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Perceived autobiographical coherence predicts depressive symptoms over time through positive self–concept

Hallford, David John, Ricarte, Jorge Javier and Hermans, Dirk 2021, Perceived autobiographical coherence predicts depressive symptoms over time through positive self–concept, Frontiers in psychology, vol. 12, pp. 1-8, doi: 10.3389/fpsyg.2021.625429.

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Title Perceived autobiographical coherence predicts depressive symptoms over time through positive self–concept
Author(s) Hallford, David JohnORCID iD for Hallford, David John orcid.org/0000-0003-1093-8345
Ricarte, Jorge Javier
Hermans, Dirk
Journal name Frontiers in psychology
Volume number 12
Article ID 625429
Start page 1
End page 8
Total pages 8
Publisher Frontiers Research Foundation
Place of publication Pully, Switzerland
Publication date 2021-03
ISSN 1664-1078
1664-1078
Keyword(s) narrative coherence
autobiographical coherence
autobiographical memory
self-concept
depressive symptoms
self-efficacy
self-esteem
Psychology
Psychology, Multidisciplinary
Social Sciences
Summary The coherence of autobiographical memories plays an important role in psychological well-being, as borne out by recent studies. This study aimed to advance this understanding by assessing whether coherence predicted depressive symptoms over time in adults. Further, it aimed to specify mediators through which this association might occur, namely psychological resources of self-esteem self-efficacy, meaning in life, and optimism. A sample of 160 participants (M age = 26.4, SD = 3.2, 58.1% women) completed surveys at three time-points spaced 1 week apart. The surveys contained measures of the perceived coherence of life stories and autobiographical memories, psychological resources, and depressive symptoms. The results of a path analysis model, controlling for depressive symptoms at baseline, indicated that perceived causal coherence was the only unique predictor of later depressive symptoms, and that this occurred through positive self-concept, represented by self-esteem and self-efficacy. Limitations of the study include no examination of cultural background as a moderating factor and the short time-intervals. Overall, the findings provide further evidence that the perception of how events have unfolded and impacted on one's life and sense of self is particularly important in mitigating depressive symptoms. It extends on our understanding by showing this occurs through changes in self-concept.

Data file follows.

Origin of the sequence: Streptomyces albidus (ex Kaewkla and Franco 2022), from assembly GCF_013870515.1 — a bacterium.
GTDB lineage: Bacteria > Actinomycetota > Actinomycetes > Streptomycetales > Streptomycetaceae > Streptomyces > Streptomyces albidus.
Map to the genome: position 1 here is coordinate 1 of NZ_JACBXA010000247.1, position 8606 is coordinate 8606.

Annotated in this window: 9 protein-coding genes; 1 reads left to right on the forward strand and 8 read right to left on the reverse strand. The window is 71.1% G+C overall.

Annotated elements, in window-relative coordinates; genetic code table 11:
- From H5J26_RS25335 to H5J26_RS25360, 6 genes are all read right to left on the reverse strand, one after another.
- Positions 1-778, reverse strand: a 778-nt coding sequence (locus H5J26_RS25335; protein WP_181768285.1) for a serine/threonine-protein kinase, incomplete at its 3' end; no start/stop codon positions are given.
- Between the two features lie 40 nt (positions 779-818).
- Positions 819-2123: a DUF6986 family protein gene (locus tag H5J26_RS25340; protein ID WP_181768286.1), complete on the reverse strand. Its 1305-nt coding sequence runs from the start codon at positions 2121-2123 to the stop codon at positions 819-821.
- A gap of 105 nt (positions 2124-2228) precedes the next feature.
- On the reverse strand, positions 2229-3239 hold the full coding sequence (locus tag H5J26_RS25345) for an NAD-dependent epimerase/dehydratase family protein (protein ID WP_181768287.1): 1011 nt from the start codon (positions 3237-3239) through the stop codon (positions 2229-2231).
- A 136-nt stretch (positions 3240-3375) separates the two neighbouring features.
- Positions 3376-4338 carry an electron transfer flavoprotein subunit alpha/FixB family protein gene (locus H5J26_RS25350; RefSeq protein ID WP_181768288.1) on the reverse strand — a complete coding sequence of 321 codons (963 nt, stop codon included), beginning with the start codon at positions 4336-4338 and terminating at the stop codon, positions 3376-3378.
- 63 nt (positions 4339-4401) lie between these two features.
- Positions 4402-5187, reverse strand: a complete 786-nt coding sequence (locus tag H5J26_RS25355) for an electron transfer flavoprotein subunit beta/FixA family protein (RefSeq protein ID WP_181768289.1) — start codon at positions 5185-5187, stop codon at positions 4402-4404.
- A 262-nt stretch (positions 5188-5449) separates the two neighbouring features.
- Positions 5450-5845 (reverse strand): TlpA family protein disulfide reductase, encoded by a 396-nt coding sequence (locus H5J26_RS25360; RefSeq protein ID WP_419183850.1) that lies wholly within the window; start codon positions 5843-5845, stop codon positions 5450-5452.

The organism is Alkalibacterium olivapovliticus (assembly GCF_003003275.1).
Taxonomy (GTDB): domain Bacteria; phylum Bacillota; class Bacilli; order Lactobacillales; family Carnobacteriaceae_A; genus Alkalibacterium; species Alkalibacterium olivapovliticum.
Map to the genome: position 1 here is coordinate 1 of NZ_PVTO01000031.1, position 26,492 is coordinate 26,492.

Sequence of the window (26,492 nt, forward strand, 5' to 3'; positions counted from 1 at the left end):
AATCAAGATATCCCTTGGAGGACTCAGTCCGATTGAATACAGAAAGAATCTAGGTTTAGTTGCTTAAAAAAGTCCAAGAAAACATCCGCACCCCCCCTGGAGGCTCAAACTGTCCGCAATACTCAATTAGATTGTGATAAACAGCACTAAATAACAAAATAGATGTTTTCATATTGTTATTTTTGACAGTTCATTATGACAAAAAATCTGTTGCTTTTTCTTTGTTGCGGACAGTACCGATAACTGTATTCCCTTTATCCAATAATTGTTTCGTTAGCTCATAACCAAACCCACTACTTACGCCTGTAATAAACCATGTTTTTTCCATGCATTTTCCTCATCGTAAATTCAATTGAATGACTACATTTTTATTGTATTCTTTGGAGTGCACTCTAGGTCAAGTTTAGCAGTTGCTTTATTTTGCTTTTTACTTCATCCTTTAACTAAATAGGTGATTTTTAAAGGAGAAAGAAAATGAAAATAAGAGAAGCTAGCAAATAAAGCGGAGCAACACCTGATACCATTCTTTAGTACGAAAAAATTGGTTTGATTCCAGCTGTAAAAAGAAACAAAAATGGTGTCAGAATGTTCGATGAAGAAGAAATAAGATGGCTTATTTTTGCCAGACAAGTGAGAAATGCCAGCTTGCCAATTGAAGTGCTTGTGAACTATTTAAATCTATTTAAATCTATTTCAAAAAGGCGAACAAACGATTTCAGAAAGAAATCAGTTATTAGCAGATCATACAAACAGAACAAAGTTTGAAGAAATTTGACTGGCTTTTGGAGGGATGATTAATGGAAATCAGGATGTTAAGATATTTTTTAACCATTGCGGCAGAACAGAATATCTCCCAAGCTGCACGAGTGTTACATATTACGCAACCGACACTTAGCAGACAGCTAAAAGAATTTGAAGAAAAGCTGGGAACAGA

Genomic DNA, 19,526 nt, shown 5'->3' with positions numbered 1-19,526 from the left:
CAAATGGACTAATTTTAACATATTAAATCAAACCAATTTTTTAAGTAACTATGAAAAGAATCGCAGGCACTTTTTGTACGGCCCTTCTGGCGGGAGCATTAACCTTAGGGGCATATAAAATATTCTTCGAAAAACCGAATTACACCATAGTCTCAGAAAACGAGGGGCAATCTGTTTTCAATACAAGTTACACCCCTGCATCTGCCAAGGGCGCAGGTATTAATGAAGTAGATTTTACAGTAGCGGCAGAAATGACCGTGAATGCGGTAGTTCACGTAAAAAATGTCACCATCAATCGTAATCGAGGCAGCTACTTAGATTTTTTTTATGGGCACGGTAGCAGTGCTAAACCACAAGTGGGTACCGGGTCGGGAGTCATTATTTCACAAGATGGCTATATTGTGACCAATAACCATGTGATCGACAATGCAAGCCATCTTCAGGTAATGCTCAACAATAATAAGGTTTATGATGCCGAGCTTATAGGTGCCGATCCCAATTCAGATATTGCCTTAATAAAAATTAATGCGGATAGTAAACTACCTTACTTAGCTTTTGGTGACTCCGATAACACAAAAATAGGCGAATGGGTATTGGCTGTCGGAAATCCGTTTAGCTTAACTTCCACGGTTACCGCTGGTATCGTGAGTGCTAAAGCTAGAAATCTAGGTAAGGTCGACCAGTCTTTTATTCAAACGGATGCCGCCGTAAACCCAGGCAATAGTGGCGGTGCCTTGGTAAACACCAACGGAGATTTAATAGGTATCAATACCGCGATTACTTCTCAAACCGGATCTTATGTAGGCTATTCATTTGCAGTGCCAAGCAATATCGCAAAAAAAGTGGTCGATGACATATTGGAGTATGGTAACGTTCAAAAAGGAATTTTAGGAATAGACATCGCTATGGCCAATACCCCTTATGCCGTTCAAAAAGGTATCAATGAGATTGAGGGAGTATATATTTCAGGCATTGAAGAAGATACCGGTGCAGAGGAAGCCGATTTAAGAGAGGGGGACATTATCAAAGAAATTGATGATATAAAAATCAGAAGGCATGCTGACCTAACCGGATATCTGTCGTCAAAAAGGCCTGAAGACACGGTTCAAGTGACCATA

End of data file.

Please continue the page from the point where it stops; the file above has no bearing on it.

Language eng
DOI 10.3389/fpsyg.2021.625429
Indigenous content off
Field of Research 1701 Psychology
1702 Cognitive Sciences
HERDC Research category C1 Refereed article in a scholarly journal
Free to Read? Yes
Persistent URL http://hdl.handle.net/10536/DRO/DU:30150050

Document type: Journal Article
Collections: Faculty of Health
School of Psychology
Open Access Collection
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Every reasonable effort has been made to ensure that permission has been obtained for items included in DRO. If you believe that your rights have been infringed by this repository, please contact drosupport@deakin.edu.au.